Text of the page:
'Switzerland milks its cow and lives peacefully,' said Victor Hugo with a touch of irony. This famous writer's words aside, why has Switzerland, a rich, democratic, federal, multilingual and multicultural country in the centre of Europe, not found any interest in joining the Union? It is regrettable that as the enlargement contiues, the EU, with examples of perfect integration of relatively neutral countires such as Sweden and Austria in hand, should prove incapable of gaining Switzerland as a member in its club.
A privileged partner
Christa Markwalder is the president of NOMES (New European Movement Switzerland) which insists that Switzerland become 'a member of the EU because we share the same fundamental values such as democracy, respect of human rights and the rule of law.'
Nevertheless, Switzerland is still not a member of the European Union and according to many observers it is not ready to take the step. Since the Swiss 'No' in the referendum of 6 December 1992 on a possible accession to the EU, Switzerland and Europe have been following parallel paths. Markwalder thus stresses that 'Switzerland is not ready to be a member. Every bilateral agreement brings Switzerland closer to the EU at the same time as distancing it a little more from actual integration.' Indeed, these agreements have made it seem to Switzerland that its situation as a privileged partner is not only a succes but is in fact prefereable to joining the Union.
Prosperity, the army and the banking secret
Why? The reply to this question is to be found in Switzerland’s history itself. Spared the horros of WWII, the country became very rich in the post-war period while its neighbours found themselves bled white and weakened.
In the 1950s there was therefore no interest for Switzerland in joining the sprouting European Economic Community (EEC), which imposed heavy customs duties on small countries. Moreover, the fact that Switzerland's main exports have a high level of VAT and that all raw materials are imported was a further deterrent to entry into the EEC. Finally, Switzerland's traditional policy of stubborn neutrality has held its own against European partiality.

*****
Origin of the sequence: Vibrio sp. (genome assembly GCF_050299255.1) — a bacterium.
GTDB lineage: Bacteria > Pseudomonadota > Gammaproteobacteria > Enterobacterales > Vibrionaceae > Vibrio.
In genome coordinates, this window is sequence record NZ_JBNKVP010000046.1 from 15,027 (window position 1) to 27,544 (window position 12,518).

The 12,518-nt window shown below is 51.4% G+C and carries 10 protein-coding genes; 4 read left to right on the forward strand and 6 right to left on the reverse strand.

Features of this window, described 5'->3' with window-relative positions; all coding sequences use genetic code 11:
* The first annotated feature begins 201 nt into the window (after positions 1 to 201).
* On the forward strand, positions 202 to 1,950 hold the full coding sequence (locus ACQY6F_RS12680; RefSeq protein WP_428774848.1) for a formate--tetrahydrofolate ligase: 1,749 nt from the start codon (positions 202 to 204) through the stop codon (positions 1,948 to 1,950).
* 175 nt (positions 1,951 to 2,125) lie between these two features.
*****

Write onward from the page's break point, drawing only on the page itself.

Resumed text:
Entry into the EU worries the Swiss. Would the disadvantages not outweigh the advantages? A lot of Swiss are terrified of the idea of having to renounce values which are often no more than a comfortable tradition or routine that they have built into a taboo,' analyses Jean François Bergier, a Swiss historian. 'They entrench themselves behind their ‘unique case’ that isn’t one.'
In actual fact, Switzerland gives the impression of a country that is inward-looking, amongst other things because of the prevalent image of its army as reluctant to participate in peace-keeping campaigns. Yet Switzerland has considerable army with nearly 140 000 soldiers.
What’s more, the famous banking secret is a black mark on the very clean image of the country. For the writer and sociologist Jean Ziegler 'the banking secret is the Swiss financial establishments' principle source of prosperity. Money laundering, corruption, traffic and above all tax evasion has been able to yield a profit in complete security' even if it is the duty of an investigating magistrate to provide information and clear up the secret in the case of legal proceedings.
It is likely that sooner or later Switzerland and Europe will commit themselves to constructing a future together. But, at the same time, a day is threatening to dawn when a Europe fed up with being rejected by an excessively temperamental madam time and time again, will turn her gaze towards other suitors.